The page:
By Adam Pagnucco.
It was the spring of 2008. Five-term County Council Member Marilyn Praisner, who had represented District 4 since 1990, had passed away and eight candidates were running for her seat. One of them was a woman. One of them was a person of color born in another country.
Her name was Nancy Navarro.
At that time, District 4 included most of US-29 north of Downtown Silver Spring to the Howard County border and the areas south of Olney, east of Rockville and north of Wheaton. It had little in the way of restaurants or shopping. There was the aging, emptying business district in Burtonsville. There was the decrepit, asphalt-covered shopping center in Glenmont. Here and there, small and mid-size retail strips clung to the sides of New Hampshire Avenue and other major roads. A tiny colony of fast food and lowbrow restaurants had just sprung up on US-29 at Tech Road. Walkable urban shopping was nowhere to be found. If residents wanted that, they would have to drive to Downtown Silver Spring to get it.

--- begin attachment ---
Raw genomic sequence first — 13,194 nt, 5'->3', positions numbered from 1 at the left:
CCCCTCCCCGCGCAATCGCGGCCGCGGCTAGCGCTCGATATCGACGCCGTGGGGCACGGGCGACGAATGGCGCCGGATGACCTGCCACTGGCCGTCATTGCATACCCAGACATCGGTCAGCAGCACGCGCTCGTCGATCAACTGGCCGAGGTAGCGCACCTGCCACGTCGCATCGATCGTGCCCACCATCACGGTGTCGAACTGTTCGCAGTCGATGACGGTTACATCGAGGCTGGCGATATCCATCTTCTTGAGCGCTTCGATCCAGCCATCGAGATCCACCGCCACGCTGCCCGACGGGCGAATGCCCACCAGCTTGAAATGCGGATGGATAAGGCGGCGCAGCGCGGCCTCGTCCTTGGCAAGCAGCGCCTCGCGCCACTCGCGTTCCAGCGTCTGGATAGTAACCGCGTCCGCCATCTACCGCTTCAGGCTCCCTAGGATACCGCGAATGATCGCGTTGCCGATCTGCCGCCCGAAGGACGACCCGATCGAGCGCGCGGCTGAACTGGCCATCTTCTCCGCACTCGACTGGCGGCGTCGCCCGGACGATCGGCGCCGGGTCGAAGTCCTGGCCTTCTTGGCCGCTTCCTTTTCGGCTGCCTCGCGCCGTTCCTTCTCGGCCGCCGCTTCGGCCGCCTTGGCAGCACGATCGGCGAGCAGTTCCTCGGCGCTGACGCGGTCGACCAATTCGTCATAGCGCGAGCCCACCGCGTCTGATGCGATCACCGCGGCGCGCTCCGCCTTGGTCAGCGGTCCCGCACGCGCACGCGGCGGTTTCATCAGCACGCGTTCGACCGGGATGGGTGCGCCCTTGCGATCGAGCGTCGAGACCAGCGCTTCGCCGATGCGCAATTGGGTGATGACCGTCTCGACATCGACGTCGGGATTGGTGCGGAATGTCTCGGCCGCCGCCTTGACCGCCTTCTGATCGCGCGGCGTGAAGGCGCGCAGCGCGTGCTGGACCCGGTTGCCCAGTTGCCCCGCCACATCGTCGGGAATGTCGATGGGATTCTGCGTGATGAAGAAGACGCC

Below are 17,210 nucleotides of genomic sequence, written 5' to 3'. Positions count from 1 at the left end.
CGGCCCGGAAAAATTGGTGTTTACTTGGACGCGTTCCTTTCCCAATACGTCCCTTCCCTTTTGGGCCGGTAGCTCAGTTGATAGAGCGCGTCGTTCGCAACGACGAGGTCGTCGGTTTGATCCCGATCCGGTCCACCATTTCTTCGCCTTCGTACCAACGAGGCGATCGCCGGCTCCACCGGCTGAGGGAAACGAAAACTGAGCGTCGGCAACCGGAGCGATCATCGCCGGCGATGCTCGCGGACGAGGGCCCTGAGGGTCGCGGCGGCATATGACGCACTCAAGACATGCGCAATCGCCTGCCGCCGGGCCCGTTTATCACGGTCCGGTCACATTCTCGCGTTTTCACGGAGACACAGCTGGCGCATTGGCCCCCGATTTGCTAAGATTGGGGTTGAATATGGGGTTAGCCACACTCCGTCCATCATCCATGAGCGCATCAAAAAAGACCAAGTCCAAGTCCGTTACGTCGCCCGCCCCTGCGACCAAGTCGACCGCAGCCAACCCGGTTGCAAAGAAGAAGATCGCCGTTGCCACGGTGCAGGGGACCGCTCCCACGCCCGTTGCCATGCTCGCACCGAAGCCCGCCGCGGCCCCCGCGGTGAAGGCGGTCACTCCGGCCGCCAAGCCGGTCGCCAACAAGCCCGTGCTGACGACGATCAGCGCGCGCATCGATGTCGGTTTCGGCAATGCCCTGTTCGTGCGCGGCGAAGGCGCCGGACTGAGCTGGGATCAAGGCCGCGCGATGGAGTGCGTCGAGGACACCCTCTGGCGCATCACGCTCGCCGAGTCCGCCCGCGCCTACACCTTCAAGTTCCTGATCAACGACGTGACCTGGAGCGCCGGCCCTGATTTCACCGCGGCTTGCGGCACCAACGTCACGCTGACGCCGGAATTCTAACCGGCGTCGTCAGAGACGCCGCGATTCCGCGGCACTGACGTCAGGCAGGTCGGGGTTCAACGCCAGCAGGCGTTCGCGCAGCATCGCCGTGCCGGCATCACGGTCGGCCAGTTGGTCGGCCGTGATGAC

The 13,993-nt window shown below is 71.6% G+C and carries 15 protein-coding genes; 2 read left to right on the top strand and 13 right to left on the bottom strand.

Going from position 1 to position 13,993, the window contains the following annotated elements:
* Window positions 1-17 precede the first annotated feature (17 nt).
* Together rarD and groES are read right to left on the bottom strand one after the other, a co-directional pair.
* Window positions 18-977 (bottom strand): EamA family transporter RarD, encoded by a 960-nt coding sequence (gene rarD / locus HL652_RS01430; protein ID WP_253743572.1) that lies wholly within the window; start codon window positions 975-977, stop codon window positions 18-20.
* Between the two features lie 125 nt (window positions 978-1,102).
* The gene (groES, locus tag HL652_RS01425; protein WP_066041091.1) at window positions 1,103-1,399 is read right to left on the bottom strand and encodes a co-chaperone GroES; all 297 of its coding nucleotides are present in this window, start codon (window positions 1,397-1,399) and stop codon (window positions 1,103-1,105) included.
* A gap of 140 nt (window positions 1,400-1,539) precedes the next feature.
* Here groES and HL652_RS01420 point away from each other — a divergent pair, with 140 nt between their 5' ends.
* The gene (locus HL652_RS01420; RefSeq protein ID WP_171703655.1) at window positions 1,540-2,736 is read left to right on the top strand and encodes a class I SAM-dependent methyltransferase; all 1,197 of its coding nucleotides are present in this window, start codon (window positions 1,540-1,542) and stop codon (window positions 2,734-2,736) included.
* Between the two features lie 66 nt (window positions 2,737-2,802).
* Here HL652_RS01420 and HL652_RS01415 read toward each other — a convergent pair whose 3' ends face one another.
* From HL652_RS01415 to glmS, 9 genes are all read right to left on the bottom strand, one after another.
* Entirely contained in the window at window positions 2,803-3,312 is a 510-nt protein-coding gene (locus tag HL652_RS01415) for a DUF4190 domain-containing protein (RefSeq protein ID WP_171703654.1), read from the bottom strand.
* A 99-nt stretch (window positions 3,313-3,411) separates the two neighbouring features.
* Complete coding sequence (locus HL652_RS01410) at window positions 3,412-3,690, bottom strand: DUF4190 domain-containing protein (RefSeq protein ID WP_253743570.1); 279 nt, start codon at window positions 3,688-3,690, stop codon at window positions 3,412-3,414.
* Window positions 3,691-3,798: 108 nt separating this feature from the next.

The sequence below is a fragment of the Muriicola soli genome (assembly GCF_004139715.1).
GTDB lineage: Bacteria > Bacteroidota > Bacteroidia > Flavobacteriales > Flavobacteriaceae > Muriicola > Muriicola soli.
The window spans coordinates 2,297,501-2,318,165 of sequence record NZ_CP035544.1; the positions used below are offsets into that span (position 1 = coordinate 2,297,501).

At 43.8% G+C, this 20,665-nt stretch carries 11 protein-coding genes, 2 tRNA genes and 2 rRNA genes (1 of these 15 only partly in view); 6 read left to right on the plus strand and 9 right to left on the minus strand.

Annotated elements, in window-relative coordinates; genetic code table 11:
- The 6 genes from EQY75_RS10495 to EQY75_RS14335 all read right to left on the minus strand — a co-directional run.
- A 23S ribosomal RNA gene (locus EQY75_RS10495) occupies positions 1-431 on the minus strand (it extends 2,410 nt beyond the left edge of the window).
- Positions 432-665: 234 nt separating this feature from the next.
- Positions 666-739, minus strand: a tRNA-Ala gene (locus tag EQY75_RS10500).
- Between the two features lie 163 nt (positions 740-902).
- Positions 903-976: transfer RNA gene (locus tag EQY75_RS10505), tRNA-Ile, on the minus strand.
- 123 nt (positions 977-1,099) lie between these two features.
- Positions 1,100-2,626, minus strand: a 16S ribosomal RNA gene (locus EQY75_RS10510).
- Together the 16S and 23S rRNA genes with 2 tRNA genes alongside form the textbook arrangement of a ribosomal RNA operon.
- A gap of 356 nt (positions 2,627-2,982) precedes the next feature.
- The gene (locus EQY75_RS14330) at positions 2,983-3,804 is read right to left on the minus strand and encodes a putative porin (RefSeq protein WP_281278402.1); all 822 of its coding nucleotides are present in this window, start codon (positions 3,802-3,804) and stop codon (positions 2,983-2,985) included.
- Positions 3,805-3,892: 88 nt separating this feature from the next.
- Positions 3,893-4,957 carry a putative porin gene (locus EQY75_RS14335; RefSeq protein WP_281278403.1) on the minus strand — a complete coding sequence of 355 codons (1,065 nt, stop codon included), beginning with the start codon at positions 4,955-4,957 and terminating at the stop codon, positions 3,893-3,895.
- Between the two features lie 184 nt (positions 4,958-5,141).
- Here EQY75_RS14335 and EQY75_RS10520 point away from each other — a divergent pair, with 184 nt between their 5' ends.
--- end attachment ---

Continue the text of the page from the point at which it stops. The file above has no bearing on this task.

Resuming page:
None of this was an accident. For years and years, the civic leaders and activists who dominated the district’s politics had worked hard to keep development out. Mrs. Praisner was their champion. They regarded development as a bad thing, attracting both traffic and “undesirables.” But newer residents, including people of color, wanted the restaurants, jobs and shopping that most other people around the county had. Colesville resident Nancy Navarro was one of them, and soon she became their champion.
Navarro stood out during the 2008 special election, and not just because of her gender and heritage. The other seven candidates running for Mrs. Praisner’s seat, including her husband Don, adhered to her vision of little or no growth. (Don Praisner’s campaign slogan was literally “Fulfilling the Vision.”) Navarro instead talked about the benefits of economic development, such as creating jobs for residents and giving them amenities that they had not previously had. Navarro was also supported by many in the business and real estate communities and the public employee unions. None of this sat well with the old guard, who regarded developers as evil and unions as tax-happy. Navarro quickly became a target.